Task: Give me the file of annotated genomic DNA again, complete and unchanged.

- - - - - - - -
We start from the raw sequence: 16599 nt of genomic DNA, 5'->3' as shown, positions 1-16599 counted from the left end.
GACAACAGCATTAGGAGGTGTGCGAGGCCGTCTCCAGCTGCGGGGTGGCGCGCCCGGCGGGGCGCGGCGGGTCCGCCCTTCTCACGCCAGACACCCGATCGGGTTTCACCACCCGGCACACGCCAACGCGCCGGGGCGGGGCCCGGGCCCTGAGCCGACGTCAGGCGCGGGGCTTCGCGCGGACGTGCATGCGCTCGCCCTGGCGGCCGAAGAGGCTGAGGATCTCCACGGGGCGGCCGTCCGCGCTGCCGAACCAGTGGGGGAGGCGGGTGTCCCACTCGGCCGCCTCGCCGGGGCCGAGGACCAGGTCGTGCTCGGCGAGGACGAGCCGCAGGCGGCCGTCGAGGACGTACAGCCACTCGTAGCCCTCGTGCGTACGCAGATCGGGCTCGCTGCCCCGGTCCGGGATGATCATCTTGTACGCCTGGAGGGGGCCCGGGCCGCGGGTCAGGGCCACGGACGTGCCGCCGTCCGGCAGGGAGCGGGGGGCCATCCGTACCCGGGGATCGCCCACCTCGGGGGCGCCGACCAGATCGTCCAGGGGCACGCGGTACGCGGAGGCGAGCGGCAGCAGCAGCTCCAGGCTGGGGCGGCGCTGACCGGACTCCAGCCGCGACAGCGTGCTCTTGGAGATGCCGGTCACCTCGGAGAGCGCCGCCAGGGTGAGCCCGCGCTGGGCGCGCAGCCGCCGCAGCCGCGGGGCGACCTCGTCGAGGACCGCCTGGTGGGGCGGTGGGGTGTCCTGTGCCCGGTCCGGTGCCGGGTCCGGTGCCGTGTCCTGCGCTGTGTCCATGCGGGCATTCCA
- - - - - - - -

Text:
We start from the raw sequence: 16599 nt of genomic DNA, 5'->3' as shown, positions 1-16599 counted from the left end.
GACAACAGCATTAGGAGGTGTGCGAGGCCGTCTCCAGCTGCGGGGTGGCGCGCCCGGCGGGGCGCGGCGGGTCCGCCCTTCTCACGCCAGACACCCGATCGGGTTTCACCACCCGGCACACGCCAACGCGCCGGGGCGGGGCCCGGGCCCTGAGCCGACGTCAGGCGCGGGGCTTCGCGCGGACGTGCATGCGCTCGCCCTGGCGGCCGAAGAGGCTGAGGATCTCCACGGGGCGGCCGTCCGCGCTGCCGAACCAGTGGGGGAGGCGGGTGTCCCACTCGGCCGCCTCGCCGGGGCCGAGGACCAGGTCGTGCTCGGCGAGGACGAGCCGCAGGCGGCCGTCGAGGACGTACAGCCACTCGTAGCCCTCGTGCGTACGCAGATCGGGCTCGCTGCCCCGGTCCGGGATGATCATCTTGTACGCCTGGAGGGGGCCCGGGCCGCGGGTCAGGGCCACGGACGTGCCGCCGTCCGGCAGGGAGCGGGGGGCCATCCGTACCCGGGGATCGCCCACCTCGGGGGCGCCGACCAGATCGTCCAGGGGCACGCGGTACGCGGAGGCGAGCGGCAGCAGCAGCTCCAGGCTGGGGCGGCGCTGACCGGACTCCAGCCGCGACAGCGTGCTCTTGGAGATGCCGGTCACCTCGGAGAGCGCCGCCAGGGTGAGCCCGCGCTGGGCGCGCAGCCGCCGCAGCCGCGGGGCGACCTCGTCGAGGACCGCCTGGTGGGGCGGTGGGGTGTCCTGTGCCCGGTCCGGTGCCGGGTCCGGTGCCGTGTCCTGCGCTGTGTCCATGCGGGCATTCCA